St. John will benefit from levee board budget
Published 12:00 am Wednesday, February 16, 2005
By LEONARD GRAY
KENNER – The Louis Armstrong east-west runway rehab project, which took off Tuesday, was considered a laughing matter little more than a year ago.
“They literally laughed at us,” said Steve Wilson, president of the Pontchartrain Levee District.
Wilson said the project, linked with closing a major floodway with a new levee lift and flood gate, will hopefully end the need to sandbag Airline Drive through St. Charles Parish in the case of a Category 3 hurricane.
Up to now, any major storm headed this way automatically closes Airline Drive, blocking a major evacuation route for New Orleans.
For the past several years under the administration of St. Charles Parish President Albert Laque, the east bank hurricane protection levee has been erected – but with two major gaps. One of those, a drainage canal near the western end of the runway project, will now be controlled with a floodgate, funded by federal dollars totaling more than $17 million.
Monday morning, a cooperative effort launched by the East Jefferson and Pontchartain levee districts, Jefferson and St. Charles parishes, the New Orleans Aviation Board, and the city administrations of Kenner and New Orleans will result in these improvements in nine months.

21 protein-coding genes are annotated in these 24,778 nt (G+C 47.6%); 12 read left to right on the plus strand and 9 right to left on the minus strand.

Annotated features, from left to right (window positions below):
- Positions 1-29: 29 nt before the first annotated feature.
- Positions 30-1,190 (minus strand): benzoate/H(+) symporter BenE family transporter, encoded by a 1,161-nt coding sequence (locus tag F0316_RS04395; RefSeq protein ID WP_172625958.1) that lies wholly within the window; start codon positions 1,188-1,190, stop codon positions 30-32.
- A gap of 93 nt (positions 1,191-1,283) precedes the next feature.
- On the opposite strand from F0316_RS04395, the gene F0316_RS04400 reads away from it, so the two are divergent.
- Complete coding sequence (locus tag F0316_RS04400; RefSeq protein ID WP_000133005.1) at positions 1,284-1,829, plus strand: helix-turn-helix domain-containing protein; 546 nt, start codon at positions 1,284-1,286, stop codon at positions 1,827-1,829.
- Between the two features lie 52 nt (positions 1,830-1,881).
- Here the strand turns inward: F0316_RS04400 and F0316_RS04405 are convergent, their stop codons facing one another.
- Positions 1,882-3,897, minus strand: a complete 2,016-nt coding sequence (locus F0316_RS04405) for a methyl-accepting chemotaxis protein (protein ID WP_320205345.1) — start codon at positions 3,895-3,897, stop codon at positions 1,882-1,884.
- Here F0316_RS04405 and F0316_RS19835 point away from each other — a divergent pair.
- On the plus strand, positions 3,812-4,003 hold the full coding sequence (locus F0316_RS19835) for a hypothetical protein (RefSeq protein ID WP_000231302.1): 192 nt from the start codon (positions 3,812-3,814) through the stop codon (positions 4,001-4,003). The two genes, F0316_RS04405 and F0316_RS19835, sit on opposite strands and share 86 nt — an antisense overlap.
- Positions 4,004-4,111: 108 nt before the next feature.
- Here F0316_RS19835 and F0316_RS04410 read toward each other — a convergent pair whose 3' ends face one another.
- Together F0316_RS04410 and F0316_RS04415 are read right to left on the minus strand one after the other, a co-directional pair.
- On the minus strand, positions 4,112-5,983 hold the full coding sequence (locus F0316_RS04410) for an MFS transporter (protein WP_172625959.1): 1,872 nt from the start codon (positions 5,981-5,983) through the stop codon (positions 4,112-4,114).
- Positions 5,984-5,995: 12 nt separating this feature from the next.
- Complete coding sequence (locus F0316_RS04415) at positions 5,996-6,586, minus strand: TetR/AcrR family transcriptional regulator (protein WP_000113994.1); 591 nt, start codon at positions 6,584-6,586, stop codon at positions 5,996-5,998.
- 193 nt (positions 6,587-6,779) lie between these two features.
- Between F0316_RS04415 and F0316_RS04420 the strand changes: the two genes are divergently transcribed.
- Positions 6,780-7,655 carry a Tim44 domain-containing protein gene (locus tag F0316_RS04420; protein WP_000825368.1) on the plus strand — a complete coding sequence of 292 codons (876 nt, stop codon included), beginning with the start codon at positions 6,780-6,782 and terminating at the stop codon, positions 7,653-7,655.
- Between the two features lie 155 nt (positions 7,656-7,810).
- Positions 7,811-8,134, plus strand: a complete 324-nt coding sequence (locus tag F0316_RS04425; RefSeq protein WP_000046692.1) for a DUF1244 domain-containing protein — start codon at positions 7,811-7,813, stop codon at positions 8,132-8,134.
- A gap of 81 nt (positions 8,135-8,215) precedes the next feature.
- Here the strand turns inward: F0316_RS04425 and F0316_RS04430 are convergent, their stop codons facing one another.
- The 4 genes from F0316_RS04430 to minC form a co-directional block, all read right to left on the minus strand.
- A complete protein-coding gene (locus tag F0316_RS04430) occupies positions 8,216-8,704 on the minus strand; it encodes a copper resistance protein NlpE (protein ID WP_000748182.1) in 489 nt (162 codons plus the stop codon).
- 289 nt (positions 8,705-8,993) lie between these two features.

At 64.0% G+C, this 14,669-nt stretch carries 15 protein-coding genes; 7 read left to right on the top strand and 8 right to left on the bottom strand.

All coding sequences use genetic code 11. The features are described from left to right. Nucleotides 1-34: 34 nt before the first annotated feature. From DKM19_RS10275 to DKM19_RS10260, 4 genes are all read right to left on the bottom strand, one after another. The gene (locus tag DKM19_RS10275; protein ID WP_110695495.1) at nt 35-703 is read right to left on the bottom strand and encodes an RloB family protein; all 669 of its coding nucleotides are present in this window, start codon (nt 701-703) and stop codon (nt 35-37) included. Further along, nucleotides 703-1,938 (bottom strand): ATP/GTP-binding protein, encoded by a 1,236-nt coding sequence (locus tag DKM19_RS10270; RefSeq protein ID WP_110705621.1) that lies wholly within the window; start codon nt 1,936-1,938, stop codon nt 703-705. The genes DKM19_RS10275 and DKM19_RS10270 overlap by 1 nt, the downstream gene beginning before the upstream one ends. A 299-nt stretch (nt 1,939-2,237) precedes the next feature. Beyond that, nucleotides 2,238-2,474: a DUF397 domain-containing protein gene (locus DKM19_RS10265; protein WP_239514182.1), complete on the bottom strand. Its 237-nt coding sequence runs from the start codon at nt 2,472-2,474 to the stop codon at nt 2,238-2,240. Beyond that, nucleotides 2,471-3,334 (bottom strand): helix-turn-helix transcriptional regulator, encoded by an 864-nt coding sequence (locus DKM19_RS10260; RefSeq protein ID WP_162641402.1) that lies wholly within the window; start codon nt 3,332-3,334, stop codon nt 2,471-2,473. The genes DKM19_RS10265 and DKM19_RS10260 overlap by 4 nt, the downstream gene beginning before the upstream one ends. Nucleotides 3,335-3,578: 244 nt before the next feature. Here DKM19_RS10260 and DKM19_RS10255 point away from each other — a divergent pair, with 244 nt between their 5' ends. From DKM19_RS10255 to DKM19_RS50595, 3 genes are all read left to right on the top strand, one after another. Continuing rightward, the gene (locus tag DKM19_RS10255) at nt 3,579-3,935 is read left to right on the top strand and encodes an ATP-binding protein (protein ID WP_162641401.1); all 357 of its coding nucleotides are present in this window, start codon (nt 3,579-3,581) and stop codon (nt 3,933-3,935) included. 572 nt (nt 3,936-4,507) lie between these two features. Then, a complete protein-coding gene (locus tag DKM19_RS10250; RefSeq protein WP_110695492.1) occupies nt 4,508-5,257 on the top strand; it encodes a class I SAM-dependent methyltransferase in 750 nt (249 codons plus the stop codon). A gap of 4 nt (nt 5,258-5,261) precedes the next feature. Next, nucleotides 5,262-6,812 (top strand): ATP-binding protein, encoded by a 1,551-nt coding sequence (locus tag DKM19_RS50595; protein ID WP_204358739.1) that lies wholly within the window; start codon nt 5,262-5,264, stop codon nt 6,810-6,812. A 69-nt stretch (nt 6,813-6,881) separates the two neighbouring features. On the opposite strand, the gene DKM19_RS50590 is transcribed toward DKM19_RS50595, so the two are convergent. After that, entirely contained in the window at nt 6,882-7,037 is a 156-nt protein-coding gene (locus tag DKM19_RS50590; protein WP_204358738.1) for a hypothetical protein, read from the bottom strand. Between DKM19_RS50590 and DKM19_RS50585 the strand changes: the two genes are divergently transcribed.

Wilson, a Destrehan resident and representative to the Pontchartrain Levee District, also added the infusion of federal dollars frees up levee district funds to enable him to redirect money to other projects – such as flooding improvements at U.S. 51 and Interstate 10 in LaPlace.
As of now, the east-west runway has closed, as Boh Brothers Construction has moved into demolish the pavement. Aviation Director Roy Williams said this runway has not been rehabilitated in 20 years and was badly in need of the work.
Meanwhile, air traffic is redirected to the north-south runway, which will mean more air traffic and accompanying noise over Ama, Waggaman, Willowdale and north Kenner.
Col. Peter Rowan of the U.S. Army Corps of Engineers concurred with Wilson that the work will created a closed system of flood control, while the district closes the Gulf South Pipeline canal, the only remaining gap.
Most of the work should be done by August, Rowan said – just in time for the height of hurricane season.
Williams commented, “This project is a windfall in hurricane protection for Jefferson and St. Charles parishes. It is unprecedented to have an agency like the airport take this extra effort to provide this vital hurricane protection to the citizens of th earea. The Aviation Board has kicked in $46 million to the total project.
Congressman Bill Jefferson, who sheparded the grants through Washington, said this represents a substantial investment in the airport and the region.